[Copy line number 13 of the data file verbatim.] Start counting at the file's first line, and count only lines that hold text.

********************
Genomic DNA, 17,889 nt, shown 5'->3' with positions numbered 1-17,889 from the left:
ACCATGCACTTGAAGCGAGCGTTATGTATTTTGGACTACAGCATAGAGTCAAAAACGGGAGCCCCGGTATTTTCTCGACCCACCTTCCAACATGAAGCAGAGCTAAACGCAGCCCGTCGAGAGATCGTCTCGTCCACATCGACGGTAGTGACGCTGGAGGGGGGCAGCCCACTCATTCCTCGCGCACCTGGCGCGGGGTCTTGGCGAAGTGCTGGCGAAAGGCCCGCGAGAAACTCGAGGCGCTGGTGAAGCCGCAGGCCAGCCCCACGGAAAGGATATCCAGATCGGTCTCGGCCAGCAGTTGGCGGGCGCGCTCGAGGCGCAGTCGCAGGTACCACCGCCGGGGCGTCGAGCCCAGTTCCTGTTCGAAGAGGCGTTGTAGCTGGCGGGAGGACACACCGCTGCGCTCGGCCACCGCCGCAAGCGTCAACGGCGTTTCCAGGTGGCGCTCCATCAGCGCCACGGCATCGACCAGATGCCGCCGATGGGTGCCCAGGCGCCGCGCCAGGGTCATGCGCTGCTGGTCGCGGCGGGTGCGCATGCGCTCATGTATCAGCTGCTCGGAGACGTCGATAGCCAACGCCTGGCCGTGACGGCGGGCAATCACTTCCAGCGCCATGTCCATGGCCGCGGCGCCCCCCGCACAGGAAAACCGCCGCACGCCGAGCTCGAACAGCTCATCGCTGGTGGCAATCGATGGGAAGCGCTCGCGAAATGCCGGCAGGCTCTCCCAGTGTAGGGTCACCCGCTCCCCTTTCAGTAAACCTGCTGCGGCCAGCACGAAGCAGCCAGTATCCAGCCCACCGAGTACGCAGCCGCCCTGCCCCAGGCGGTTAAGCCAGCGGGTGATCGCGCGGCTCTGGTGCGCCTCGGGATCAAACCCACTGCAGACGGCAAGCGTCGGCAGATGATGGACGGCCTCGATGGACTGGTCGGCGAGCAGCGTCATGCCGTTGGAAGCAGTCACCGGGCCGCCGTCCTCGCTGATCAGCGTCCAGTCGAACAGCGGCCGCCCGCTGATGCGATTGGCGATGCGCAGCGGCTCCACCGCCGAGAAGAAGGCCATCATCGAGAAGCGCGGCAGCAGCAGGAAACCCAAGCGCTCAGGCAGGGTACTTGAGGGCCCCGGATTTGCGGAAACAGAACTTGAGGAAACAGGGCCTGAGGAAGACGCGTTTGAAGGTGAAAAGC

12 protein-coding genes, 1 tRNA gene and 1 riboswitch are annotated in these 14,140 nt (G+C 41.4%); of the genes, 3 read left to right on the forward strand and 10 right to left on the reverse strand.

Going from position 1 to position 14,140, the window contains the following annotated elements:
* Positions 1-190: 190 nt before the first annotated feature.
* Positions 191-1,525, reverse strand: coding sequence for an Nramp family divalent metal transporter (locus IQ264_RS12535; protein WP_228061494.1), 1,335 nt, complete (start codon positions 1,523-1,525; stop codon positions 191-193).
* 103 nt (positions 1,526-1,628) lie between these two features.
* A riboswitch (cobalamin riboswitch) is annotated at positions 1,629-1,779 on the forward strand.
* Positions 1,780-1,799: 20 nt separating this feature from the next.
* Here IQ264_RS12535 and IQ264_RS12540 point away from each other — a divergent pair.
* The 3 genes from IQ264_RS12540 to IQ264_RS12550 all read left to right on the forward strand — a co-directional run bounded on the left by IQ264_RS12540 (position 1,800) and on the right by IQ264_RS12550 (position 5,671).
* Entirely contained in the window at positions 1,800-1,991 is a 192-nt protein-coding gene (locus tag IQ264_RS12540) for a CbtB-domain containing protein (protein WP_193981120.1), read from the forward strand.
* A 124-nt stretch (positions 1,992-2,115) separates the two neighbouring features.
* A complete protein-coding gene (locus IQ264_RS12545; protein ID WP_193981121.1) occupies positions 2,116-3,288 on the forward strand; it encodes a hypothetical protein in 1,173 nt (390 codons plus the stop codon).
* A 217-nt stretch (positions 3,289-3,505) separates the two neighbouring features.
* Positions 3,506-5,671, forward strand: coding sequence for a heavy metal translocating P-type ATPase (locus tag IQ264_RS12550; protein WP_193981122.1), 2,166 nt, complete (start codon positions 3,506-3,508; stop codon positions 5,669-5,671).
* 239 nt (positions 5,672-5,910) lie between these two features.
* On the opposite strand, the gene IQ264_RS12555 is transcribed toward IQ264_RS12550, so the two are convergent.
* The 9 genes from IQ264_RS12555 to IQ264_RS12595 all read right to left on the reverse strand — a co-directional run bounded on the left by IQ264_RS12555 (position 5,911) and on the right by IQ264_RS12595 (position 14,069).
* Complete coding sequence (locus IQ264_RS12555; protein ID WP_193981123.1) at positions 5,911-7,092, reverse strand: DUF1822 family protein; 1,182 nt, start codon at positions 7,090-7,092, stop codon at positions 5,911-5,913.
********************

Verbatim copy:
* A 124-nt stretch (positions 1,992-2,115) separates the two neighbouring features.